Avenue Capital Asks Court To Dissolve Troubled Chinese Company Ambow Education

New York-headquartered Avenue Capital is asking the Grand Court of the Cayman Islands to dissolve the Chinese test prep and training school operator, Ambow Education, as a result of an investment that has gone terribly wrong.

Founded by Mark Lasry and Sonia Gardner, Avenue Capital is a private equity and hedge fund investment firm managing US$11.5 billion. Its Asian operations are headed by Mark Harris, a former consultant at PricewaterhouseCoopers.

Avenue Capital may have suffered losses of millions or more by investing in Beijing-headquartered Ambow Education, whose stock stopped trading and last closed at US$0.95.

This is another case of Wall Street’s smartest investors suffering great losses from questionable accounting practices of U.S.-listed Chinese companies.

John Paulson, founder of the giant US$18 billion-under-management hedge fund, Paulson & Co., reportedly lost from US$100 million to over US$700 million in its investment in Sino-Forest Corp., whose stock imploded because of alleged accounting misconduct.

Avenue Capital initially invested in Ambow in September 2007. It joined its peers Macquarie Bank Group, CID Capital, and Cisco Systems to inject US$54 million to Ambow in a private placement. The specific terms of Avenue Capital’s investment are not clear.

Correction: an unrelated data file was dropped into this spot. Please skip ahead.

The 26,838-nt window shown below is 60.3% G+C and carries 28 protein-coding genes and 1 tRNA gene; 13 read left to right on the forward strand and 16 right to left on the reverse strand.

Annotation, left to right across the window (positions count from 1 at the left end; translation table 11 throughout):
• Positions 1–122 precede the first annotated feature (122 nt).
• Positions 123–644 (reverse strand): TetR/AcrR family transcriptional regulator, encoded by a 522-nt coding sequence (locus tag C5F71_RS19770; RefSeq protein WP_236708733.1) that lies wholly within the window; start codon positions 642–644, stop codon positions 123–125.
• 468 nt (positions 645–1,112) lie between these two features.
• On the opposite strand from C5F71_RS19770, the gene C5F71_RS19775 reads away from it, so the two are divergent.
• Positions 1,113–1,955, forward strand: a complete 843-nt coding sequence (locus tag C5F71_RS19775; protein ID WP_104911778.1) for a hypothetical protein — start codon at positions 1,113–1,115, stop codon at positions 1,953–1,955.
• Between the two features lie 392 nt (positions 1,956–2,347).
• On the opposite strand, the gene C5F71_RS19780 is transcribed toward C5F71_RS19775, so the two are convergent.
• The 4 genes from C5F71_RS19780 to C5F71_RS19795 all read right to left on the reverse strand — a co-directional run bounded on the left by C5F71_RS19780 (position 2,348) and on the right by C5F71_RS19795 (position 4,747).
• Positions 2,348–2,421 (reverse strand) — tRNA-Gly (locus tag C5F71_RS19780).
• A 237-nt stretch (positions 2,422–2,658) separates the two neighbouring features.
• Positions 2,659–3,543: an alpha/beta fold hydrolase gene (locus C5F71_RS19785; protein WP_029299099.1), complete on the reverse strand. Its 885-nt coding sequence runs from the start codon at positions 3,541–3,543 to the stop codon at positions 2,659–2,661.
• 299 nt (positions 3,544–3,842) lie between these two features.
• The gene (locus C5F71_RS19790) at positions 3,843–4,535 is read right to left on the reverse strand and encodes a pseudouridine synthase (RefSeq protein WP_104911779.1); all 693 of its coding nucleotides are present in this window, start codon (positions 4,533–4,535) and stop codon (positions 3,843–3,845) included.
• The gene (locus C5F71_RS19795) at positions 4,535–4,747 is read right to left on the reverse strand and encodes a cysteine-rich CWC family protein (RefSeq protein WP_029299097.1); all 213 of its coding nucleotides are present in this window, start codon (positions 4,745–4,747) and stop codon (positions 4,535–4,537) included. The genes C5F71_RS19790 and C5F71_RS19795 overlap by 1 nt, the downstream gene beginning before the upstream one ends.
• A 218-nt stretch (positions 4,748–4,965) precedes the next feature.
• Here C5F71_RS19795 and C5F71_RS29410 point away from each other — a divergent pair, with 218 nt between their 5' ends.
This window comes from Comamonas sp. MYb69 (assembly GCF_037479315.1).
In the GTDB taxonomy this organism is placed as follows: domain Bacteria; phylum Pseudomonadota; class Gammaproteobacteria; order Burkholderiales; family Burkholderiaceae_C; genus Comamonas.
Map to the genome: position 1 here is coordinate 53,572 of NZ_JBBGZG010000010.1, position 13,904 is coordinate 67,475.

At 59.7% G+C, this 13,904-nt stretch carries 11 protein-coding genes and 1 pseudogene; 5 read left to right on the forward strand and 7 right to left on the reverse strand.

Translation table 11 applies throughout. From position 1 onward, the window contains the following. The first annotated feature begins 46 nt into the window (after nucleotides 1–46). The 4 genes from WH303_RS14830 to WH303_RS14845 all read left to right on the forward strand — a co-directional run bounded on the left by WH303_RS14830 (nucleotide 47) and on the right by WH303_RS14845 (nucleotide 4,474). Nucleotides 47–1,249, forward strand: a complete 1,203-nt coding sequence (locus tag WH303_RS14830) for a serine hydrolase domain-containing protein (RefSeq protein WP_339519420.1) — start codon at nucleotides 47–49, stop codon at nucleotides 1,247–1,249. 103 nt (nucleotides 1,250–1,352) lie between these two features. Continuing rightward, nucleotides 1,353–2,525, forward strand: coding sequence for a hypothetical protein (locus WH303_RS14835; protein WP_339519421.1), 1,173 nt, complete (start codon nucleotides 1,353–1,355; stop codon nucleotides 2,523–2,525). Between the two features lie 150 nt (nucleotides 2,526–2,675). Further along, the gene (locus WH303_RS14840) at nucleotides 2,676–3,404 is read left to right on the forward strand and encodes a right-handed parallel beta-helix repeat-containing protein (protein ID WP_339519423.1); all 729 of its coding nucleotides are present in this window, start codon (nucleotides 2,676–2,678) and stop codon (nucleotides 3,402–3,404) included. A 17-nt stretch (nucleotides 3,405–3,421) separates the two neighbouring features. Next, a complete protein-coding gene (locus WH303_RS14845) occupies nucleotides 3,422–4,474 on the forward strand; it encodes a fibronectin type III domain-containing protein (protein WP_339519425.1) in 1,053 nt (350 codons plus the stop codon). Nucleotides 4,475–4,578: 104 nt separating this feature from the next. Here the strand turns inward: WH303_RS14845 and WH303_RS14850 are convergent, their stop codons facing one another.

On August 5, 2010, Ambow Education IPOed on the New York Stock Exchange at US$10 per American Depository Share (ADS). Avenue Capital, then with a 17% stake of Ambow, didn’t sell.

On March 22, 2013, Ambow Education’s stock halted trading, pending news. Its last trading price was US$0.95.

In a regulatory filling from last month, Avenue Capital disclosed that it is now sitting on 21,599,914 Ambow shares, a 21.6% stake.

There are numerous early warnings signs of Ambow’s accounting problems. Last May, Ambow delayed filling its 2011 annual report because it required additional time to complete the audit of its financial statements.

Two months later, the company’s CFO, Gareth Kung, resigned. Kung was with the company for only seven months. At the same time, a former employee alleged Ambow of financial impropriety and wrongful conduct in connection with Ambow’s acquisition of a training school in 2008, among other problems.

The final blow came with a series of dramatic twists of events. On March 18, Baring Private Equity Asia announced that it will take Ambow private in a US$108 million buyout, paying US$1.46 per ADS in cash.

On March 22, PricewaterhouseCoopers resigned as Ambow’s auditor. Fenwick & West LLP, counsel to its audit committee, also resigned. Four days later, Baring Private Equity Asia withdrew its take-private offer, citing unexpected events.

The central issue of Ambow’s accounting problems is surrounding revenue recognition, according to a source who has inside knowledge of Ambow’s operations.

"Ambow may be recognizing revenues before they delivered the services," says the source. "That practice is not GAAP compliant."

Revenue recognition is a common thread among accounting problems of Chinese companies (Listen to our interview of Paul Gillis, professor of accounting at Peking University, discuss Chinese accounting practices here).

"Ambow’s CEO, Jin Huang, is a visionary self-made woman," says the source. "It’s such a pity."

Jin Huang founded Ambow in 2000. She was previously an engineer at Avant, where she was responsible for product design and engineering management.

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